The phenomenon of parity violation in the Weak interaction has been used to study the fundamental interactions between the constituents of matter since its discovery, at ever increasing levels of precision. This need for precision has driven the evolution of experimental techniques to such an extent that parity experiments can now be used to investigate interactions at the smallest scales in the electro-weak sector. Or, on the other hand, provide highly precise benchmark measurements in areas that are plagued with theoretical difficulties, such as the strong interaction sector in the non-perturbative regime at low energy. In this talk I will discuss a few (certainly non-exhaustive) examples of experiments from electron scattering and neutron physics. I will describe some common techniques and the general ways in which they are used in both areas to push experimental precision.

        Speaker: Prof. Michael Gericke (University of Manitoba)
      • 9:25 AM
      • 180
        Update of the muon g-2 measurement at Fermilab

        The well-known Dirac's relativistic quantum mechanics prediction of $g=2$ for the magnetic dipole moment of a point particle, e.g., an electron, breaks down at the $10^{-3}$ level. The resulting magnetic anomaly, $a_e = (g − 2)/2$, is due to couplings to virtual particles excited in the vacuum. Due to its greater mass, the muon probes significantly deeper into the high-mass excitations of the vacuum than does the better studied electron. For this reason, the efforts to measure the muon magnetic anomaly, $a_\mu$, have persisted over decades. The most recent such effort to report results is Fermilab Muon $g-2$ experiment, E989.

        E989 follows closely in the footsteps of its predecessor, the Brookaven National Lab E821, having transported the BNL 821 muon storage to a dedicated muon beam line at Fermilab, and implemented a number of critical improvements. In July 2023 E989 concluded data taking in its last run cycle, Run-6, and a month later unblinded and published analysis results of data from Runs 2 and 3, that add to the Run 1 results published in 2021. The new results have brought about an improvement by a factor of two in the precision of the world average of $a_\mu$. In parallel, recent theoretical and experimental developments regarding the hadronic vacuum polarization (HV) have led to a reexamination of the context for the interpretation of the measured value of $a_\mu$.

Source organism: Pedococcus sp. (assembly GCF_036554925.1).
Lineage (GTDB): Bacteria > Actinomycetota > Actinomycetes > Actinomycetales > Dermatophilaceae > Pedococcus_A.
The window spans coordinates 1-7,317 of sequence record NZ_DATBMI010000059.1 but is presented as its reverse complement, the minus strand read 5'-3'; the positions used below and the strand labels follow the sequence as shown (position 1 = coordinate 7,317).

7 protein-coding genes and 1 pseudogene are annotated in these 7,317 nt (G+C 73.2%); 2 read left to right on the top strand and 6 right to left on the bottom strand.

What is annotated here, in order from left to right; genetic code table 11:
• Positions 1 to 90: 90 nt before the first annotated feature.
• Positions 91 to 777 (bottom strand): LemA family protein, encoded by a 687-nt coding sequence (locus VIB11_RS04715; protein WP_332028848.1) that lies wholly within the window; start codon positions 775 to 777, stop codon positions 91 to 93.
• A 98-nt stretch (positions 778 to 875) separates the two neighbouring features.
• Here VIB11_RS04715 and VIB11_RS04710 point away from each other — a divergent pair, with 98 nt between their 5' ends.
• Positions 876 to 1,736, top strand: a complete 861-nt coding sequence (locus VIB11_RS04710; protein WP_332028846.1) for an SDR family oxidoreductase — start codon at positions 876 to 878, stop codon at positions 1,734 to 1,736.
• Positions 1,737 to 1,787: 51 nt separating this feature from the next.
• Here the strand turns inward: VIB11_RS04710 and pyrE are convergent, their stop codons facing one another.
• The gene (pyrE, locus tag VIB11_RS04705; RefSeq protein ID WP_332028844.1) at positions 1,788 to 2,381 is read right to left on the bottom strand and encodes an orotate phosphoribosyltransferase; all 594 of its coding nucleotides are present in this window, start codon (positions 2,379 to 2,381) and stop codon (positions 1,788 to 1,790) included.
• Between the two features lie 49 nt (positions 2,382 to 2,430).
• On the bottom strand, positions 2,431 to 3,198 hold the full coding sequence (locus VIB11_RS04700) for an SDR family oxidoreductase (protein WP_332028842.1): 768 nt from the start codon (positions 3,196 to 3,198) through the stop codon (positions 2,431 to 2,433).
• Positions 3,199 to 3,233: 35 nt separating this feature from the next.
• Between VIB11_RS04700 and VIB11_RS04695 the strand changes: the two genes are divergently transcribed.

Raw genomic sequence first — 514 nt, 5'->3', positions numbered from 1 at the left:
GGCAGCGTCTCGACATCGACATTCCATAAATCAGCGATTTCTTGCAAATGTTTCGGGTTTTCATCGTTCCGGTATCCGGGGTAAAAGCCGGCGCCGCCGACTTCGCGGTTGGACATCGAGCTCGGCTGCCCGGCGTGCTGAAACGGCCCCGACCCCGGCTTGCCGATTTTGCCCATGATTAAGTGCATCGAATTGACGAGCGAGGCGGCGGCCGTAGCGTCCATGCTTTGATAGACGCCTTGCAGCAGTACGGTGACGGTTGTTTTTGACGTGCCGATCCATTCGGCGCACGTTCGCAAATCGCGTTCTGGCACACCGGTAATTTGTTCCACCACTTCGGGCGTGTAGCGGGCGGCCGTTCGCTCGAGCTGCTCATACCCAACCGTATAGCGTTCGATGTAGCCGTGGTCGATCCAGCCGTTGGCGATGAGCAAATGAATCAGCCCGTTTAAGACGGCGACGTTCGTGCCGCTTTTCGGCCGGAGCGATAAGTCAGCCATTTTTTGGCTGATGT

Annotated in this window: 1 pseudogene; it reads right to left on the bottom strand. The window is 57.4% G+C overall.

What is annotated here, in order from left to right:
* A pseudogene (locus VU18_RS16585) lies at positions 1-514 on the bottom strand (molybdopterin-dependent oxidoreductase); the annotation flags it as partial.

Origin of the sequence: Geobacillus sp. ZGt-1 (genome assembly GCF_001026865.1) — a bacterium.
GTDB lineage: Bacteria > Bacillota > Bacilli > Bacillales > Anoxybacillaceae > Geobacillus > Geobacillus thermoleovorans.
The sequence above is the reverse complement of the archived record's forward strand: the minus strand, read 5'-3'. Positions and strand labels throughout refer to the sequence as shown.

This talk will examine the new results of Fermilab E989, discussing the experimental method and the resulting uncertainties. We will place the new result in the context of a changing HVP landscape, and will review the future plans for the field.

        Speaker: Dinko Pocanic (University of Virginia)
      • 9:50 AM
      • 181
        Toward testing the magnetic moment of the tau at one part per million
        Speaker: Michael Roney (University of Victoria)
      • 10:15 AM
      • 182
        Mu2e: Probing the Frontiers of Physics Using Muons

        The absence of any signature for new physics beyond the standard model at
        the Large Hadron Collider has left the field of elementary particle physics in a quandary. We know there is new physics out there: where best to look for it? Searches for certain rare processes provide ultra-sensitive probes for new physics and can reach mass scales unobtainable by any conceivable accelerator, present or imagined. We describe an experiment, Mu2e, that intends to use a novel technique to search for new physics through lepton flavor violation in muon decays with sensitivities a factor of 10,000 over existing limits.